After having fought the shark-like brutes on an interstellar cargo ship, a terraforming colony and a prison planet, Ellen Ripley (Sigourney Weaver) must again tussle with the titular aliens on a military science vessel seeking to weaponize the xenomorphs. Having tossed herself and an alien in a pit of molten lead at the end of the previous film, Ripley finds herself alive and well after a two-hundred year hiatus via a cloning process which has mixed her DNA with an alien’s. She’s stronger, faster and has corrosive blood. Win.

It knows why the caged bird sings.

What the film sets up is an opportunity for a ragtag space freighter crew to team up with mutant Ripley in yet another gruesome survival match versus the skeletal demons with whip tails and eggplant heads. Special guest stars include Ron Perlman (Hellboy), Winona Ryder and Brad Dourif (LOTR: The Two Towers, the Chucky movies). People are of course killed off in various ways and it wouldn’t be a Whedon production if some arrogant authority figures (here the military and their scientist cronies) didn’t get their comeuppance. The cinematography is often blackish and muddy, but the production design and creature effects gel nicely. It doesn’t have the snap, crackle and pop of a great genre film, but I wouldn’t call it boring. There’s enough carnage to keep things interesting.

Its better predecessors were great accomplishments, A+ films in their respective genres and exemplary icons of movie-making. Resurrection, however, is a B movie through and through–but it gets an A for effort.

 
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The Cabin in the Woods (*** 1/2)

Wait–what?

A blonde, a redhead, a stoner, a jock and a nerd drive an RV to an aged and rustic cabin in the woods.  In order to find it they have to stop for directions at a decrepit country gas station where a sleazy bumpkin gives them directions–and a warning.  Upon their arrival, the cabin just seems like an out of the way place to party, but soon dark happenings make it clear they will have to fight for their lives.

If this plot sounds familiar, it’s because Joss Whedon and Drew Stoddard’s The Cabin in the Woods self-consciously mimics (and contorts, cross-pollinates and combusts) established horror tropes such that the film is more so about a genre exercise than sexed-up coeds getting axed in the wilderness.  As the kids say these days, “It’s so meta.”  Fortunately, like Scream before it, its narrative glibness mostly works and to thrilling effect.  And while it doesn’t have the crowd-pleasing, chummy goofiness of Edgar Wright’s hits (Hot Fuzz and Shaun of the Dead), anyone ready for grisly scares and unexpected plot turns will have a blast.

Even those who haven’t seen the twist-suggesting trailer will know from the opening scene that this movie isn’t just about a cabin in the woods.  Two white-suited technicians (Bradley Whitford and Richard Jenkins!) chat up mundane domestic issues while riding a golf cart through an unspecified facility, occasionally dropping hints that they will be involved in shaping the fates of the primary cast.  The way the title reveal is coupled with this scene is one of the film’s best laugh-out-loud moments, a description which sounds like but certainly isn’t intended to be condemnation by faint praise.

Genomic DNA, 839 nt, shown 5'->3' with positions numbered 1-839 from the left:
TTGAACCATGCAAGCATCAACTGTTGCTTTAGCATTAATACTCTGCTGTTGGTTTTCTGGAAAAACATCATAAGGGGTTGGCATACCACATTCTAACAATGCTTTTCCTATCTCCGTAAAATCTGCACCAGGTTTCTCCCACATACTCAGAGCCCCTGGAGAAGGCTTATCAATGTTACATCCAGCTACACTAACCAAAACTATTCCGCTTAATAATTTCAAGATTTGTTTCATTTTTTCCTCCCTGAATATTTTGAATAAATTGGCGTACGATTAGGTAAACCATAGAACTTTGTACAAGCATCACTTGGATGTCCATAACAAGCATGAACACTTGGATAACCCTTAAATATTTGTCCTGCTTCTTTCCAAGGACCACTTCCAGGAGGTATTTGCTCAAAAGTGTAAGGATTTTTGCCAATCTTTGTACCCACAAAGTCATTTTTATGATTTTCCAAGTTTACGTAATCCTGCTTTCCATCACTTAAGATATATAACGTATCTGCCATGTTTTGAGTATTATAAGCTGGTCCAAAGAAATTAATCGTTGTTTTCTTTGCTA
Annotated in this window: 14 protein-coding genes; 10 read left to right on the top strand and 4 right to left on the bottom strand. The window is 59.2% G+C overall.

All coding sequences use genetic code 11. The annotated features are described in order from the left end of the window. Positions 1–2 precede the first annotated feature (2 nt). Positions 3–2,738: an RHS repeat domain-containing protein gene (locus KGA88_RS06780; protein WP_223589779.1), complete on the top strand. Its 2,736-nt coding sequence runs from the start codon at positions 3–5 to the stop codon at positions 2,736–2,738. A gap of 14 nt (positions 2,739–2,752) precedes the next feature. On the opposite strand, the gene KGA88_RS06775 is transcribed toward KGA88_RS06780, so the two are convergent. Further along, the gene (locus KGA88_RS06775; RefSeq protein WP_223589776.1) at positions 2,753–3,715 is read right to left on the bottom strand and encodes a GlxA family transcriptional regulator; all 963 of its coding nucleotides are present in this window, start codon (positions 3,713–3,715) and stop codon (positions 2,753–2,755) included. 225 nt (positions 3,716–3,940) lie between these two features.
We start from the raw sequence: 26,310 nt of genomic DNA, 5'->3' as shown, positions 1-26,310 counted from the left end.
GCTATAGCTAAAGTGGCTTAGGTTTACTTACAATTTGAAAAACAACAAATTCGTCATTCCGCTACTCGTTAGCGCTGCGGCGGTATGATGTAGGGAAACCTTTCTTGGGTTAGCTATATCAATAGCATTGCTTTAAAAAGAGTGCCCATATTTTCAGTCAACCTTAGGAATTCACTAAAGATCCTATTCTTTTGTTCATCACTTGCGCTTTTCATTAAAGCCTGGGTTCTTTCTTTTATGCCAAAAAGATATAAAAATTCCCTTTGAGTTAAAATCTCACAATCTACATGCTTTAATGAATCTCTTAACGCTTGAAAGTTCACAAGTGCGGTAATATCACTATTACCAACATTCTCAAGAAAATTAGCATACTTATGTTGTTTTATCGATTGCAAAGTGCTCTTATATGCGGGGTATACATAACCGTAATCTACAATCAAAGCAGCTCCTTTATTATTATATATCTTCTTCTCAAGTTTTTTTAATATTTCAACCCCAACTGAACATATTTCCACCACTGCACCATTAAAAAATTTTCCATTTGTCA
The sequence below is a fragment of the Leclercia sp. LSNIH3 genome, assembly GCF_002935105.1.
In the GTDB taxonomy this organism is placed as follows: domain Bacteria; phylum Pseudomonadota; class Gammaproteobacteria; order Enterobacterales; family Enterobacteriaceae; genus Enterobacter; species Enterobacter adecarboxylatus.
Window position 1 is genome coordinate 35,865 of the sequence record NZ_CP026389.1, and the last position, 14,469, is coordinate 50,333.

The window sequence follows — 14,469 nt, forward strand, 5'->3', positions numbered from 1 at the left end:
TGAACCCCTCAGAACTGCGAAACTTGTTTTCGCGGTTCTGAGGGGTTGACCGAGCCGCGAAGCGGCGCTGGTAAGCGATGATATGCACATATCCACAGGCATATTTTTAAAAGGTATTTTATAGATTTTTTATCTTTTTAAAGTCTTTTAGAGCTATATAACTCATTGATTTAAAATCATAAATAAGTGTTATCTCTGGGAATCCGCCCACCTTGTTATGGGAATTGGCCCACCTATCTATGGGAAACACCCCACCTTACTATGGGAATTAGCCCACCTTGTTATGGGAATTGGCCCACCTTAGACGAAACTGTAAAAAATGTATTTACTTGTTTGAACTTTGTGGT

We’re then summarily introduced to our chopping-block collegiates as they prepare for their weekend getaway.  Thor’s Chris Hemsworth is the jock and ringleader, Whedon-veteran Fran Kranz (Topher from Dollhouse) his snarky pothead foil with a ridiculous and creative bong and Anna Hutchinson as Hemsworth’s horny fake-blonde girlfriend.  The other leads are Kristen Connolly, whom the film casually and quickly sexualizes, in the ingenue survivalist role and Jesse Williams as the hunky “nerd” the other couple attempts to set her up with.  The first half of the film entails their getting to the cabin and the gruesome details of what happens there, intercut with more and more information about the people pulling the strings.

And then… well, if you feel underserved by the first half of the movie, just wait for the third act.  Imagine Whedon’s multi-monster hellmouth scenario from Buffy as an explosive pandora’s box of table-turning, stakes-raising chaos condensed into a literal hell of a finale.  The payoffs are wild, bloody and exciting, even as the film continues to reveal the layers of danger at hand.  If certain sections of the film’s beginning feel perfunctory in their genre-mimicry, nothing does about the way things end.  Horror aficionados will be thrilled, if not truly horrified, as will anyone ready and willing to stomach this bloody-slick, extra-clever cut of entertainment.